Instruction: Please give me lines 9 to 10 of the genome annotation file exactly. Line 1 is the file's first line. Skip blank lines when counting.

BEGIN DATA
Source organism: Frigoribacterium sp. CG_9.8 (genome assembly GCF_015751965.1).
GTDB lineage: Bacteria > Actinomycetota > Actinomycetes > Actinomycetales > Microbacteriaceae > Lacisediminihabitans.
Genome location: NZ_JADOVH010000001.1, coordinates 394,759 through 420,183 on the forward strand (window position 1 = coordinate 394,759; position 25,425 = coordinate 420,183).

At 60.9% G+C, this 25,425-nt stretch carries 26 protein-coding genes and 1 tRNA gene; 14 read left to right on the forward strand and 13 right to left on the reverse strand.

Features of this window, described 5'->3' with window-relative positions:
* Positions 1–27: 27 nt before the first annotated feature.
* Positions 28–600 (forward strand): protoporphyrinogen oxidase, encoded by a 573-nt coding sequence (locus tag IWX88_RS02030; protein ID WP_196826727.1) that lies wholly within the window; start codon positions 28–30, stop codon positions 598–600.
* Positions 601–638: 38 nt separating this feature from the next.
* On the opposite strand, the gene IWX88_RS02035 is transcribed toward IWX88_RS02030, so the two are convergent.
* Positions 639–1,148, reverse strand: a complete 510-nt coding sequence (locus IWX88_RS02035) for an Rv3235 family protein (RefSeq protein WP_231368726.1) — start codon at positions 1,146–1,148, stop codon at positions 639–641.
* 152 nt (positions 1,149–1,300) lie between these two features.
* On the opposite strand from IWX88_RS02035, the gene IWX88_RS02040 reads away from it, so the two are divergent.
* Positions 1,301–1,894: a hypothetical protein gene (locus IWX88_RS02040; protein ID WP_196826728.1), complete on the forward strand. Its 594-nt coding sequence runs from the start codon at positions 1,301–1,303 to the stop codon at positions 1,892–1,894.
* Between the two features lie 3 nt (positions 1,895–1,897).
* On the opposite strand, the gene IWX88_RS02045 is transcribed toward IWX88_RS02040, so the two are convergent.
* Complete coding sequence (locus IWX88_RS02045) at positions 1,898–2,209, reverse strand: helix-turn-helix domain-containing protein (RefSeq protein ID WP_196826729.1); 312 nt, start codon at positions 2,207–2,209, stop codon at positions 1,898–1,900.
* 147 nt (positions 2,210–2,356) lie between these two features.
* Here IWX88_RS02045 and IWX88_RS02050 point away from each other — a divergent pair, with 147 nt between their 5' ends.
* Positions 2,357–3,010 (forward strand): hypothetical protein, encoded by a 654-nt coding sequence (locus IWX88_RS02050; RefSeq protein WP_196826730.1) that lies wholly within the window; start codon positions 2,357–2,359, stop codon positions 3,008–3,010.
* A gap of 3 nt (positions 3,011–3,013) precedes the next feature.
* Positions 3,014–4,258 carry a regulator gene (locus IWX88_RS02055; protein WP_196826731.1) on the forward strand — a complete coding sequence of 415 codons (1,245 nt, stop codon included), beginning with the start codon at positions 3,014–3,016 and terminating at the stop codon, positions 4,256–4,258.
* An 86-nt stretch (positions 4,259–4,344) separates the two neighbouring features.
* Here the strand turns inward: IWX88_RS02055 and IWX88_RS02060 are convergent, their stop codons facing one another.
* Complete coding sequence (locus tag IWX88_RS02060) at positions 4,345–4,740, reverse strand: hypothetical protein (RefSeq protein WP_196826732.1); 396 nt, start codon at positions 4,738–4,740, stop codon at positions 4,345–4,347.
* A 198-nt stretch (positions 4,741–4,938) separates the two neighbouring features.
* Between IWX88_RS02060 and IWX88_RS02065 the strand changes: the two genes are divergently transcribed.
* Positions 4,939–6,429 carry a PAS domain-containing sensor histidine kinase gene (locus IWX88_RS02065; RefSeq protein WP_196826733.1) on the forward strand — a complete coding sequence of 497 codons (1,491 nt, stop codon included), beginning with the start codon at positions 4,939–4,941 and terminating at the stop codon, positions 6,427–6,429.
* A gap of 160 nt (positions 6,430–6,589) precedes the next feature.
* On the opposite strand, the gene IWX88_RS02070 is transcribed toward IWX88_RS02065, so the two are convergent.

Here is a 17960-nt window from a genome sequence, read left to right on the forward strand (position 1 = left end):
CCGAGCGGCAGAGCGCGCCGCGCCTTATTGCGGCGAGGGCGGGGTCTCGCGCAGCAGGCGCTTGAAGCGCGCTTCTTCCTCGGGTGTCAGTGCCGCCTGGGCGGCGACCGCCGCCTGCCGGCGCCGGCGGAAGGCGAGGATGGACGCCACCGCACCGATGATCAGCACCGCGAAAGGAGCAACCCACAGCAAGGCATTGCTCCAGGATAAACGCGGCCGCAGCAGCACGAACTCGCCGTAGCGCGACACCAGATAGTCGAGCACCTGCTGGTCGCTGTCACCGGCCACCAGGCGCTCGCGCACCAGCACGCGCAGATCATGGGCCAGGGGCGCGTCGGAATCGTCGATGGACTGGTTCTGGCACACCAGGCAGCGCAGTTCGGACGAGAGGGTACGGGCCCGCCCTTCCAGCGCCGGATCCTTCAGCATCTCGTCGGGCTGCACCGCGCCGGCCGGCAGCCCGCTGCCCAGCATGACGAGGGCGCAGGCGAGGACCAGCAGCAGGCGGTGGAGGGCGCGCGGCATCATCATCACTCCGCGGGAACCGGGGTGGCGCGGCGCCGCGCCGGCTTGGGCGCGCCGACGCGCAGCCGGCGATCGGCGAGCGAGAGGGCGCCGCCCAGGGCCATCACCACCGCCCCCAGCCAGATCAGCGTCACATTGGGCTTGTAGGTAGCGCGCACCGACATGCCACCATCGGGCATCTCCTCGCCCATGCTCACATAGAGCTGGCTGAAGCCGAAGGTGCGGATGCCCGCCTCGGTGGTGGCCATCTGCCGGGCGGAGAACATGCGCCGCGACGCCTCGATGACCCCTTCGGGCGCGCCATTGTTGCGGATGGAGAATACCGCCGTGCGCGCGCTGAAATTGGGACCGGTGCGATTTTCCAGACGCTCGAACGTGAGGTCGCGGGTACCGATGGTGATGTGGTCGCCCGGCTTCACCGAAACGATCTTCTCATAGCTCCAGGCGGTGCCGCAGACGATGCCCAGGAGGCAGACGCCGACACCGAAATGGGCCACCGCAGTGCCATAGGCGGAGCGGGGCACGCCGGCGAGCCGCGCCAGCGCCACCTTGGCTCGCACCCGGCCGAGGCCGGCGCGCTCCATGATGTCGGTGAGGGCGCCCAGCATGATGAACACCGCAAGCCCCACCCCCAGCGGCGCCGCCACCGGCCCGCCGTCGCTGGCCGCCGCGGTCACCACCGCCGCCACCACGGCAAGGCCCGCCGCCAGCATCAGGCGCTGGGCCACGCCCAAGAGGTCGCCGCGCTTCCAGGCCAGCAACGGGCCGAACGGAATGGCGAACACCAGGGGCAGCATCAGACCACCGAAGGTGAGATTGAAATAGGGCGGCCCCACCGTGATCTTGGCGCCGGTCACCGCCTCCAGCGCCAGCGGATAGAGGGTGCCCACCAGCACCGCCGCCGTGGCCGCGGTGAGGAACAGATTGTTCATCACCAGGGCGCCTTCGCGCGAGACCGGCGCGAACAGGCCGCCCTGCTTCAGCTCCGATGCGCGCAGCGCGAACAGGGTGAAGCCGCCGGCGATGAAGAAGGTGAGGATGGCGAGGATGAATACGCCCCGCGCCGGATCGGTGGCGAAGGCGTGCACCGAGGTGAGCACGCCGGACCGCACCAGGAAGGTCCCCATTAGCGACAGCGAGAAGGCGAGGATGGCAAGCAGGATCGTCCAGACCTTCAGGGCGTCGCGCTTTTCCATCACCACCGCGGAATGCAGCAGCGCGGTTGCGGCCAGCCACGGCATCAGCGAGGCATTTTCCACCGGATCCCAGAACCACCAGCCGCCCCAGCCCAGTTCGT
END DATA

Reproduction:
* On the opposite strand, the gene IWX88_RS02035 is transcribed toward IWX88_RS02030, so the two are convergent.
* Positions 639–1,148, reverse strand: a complete 510-nt coding sequence (locus IWX88_RS02035) for an Rv3235 family protein (RefSeq protein WP_231368726.1) — start codon at positions 1,146–1,148, stop codon at positions 639–641.